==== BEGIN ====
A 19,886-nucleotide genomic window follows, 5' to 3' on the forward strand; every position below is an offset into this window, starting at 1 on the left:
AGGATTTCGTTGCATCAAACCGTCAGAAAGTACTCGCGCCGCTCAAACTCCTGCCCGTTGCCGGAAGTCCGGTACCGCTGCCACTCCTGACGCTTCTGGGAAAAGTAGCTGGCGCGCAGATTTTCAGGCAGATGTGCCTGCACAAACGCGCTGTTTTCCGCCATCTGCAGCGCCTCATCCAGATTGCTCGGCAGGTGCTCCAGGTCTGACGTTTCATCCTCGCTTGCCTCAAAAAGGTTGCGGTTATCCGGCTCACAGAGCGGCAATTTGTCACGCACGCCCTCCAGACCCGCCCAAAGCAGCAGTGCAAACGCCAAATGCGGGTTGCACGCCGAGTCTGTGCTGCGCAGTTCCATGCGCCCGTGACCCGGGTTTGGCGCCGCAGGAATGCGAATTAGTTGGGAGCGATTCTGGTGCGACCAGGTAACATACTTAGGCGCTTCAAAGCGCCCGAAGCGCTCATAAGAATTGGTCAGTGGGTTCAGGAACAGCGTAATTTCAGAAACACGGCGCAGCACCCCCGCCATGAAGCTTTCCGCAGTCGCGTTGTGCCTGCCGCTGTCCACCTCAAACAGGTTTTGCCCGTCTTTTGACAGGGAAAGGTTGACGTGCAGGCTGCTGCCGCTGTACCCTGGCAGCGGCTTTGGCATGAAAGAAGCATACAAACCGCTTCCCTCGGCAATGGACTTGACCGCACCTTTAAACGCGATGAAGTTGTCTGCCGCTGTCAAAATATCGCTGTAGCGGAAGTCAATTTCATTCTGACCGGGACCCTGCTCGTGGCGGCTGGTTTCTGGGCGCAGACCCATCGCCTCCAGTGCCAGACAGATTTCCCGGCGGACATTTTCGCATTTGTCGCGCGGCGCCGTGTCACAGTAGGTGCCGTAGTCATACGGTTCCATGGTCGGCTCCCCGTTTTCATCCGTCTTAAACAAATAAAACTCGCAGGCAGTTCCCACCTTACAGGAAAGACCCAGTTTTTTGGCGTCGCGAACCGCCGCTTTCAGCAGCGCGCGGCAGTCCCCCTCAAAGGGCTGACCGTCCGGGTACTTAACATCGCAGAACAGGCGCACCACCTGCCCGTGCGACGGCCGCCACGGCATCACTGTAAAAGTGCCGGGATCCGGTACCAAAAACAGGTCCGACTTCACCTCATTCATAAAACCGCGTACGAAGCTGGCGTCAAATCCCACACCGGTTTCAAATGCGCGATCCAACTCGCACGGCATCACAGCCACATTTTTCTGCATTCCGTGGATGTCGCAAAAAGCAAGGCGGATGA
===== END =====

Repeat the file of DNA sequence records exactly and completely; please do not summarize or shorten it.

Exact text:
A 19,886-nucleotide genomic window follows, 5' to 3' on the forward strand; every position below is an offset into this window, starting at 1 on the left:
AGGATTTCGTTGCATCAAACCGTCAGAAAGTACTCGCGCCGCTCAAACTCCTGCCCGTTGCCGGAAGTCCGGTACCGCTGCCACTCCTGACGCTTCTGGGAAAAGTAGCTGGCGCGCAGATTTTCAGGCAGATGTGCCTGCACAAACGCGCTGTTTTCCGCCATCTGCAGCGCCTCATCCAGATTGCTCGGCAGGTGCTCCAGGTCTGACGTTTCATCCTCGCTTGCCTCAAAAAGGTTGCGGTTATCCGGCTCACAGAGCGGCAATTTGTCACGCACGCCCTCCAGACCCGCCCAAAGCAGCAGTGCAAACGCCAAATGCGGGTTGCACGCCGAGTCTGTGCTGCGCAGTTCCATGCGCCCGTGACCCGGGTTTGGCGCCGCAGGAATGCGAATTAGTTGGGAGCGATTCTGGTGCGACCAGGTAACATACTTAGGCGCTTCAAAGCGCCCGAAGCGCTCATAAGAATTGGTCAGTGGGTTCAGGAACAGCGTAATTTCAGAAACACGGCGCAGCACCCCCGCCATGAAGCTTTCCGCAGTCGCGTTGTGCCTGCCGCTGTCCACCTCAAACAGGTTTTGCCCGTCTTTTGACAGGGAAAGGTTGACGTGCAGGCTGCTGCCGCTGTACCCTGGCAGCGGCTTTGGCATGAAAGAAGCATACAAACCGCTTCCCTCGGCAATGGACTTGACCGCACCTTTAAACGCGATGAAGTTGTCTGCCGCTGTCAAAATATCGCTGTAGCGGAAGTCAATTTCATTCTGACCGGGACCCTGCTCGTGGCGGCTGGTTTCTGGGCGCAGACCCATCGCCTCCAGTGCCAGACAGATTTCCCGGCGGACATTTTCGCATTTGTCGCGCGGCGCCGTGTCACAGTAGGTGCCGTAGTCATACGGTTCCATGGTCGGCTCCCCGTTTTCATCCGTCTTAAACAAATAAAACTCGCAGGCAGTTCCCACCTTACAGGAAAGACCCAGTTTTTTGGCGTCGCGAACCGCCGCTTTCAGCAGCGCGCGGCAGTCCCCCTCAAAGGGCTGACCGTCCGGGTACTTAACATCGCAGAACAGGCGCACCACCTGCCCGTGCGACGGCCGCCACGGCATCACTGTAAAAGTGCCGGGATCCGGTACCAAAAACAGGTCCGACTTCACCTCATTCATAAAACCGCGTACGAAGCTGGCGTCAAATCCCACACCGGTTTCAAATGCGCGATCCAACTCGCACGGCATCACAGCCACATTTTTCTGCATTCCGTGGATGTCGCAAAAAGCAAGGCGGATGA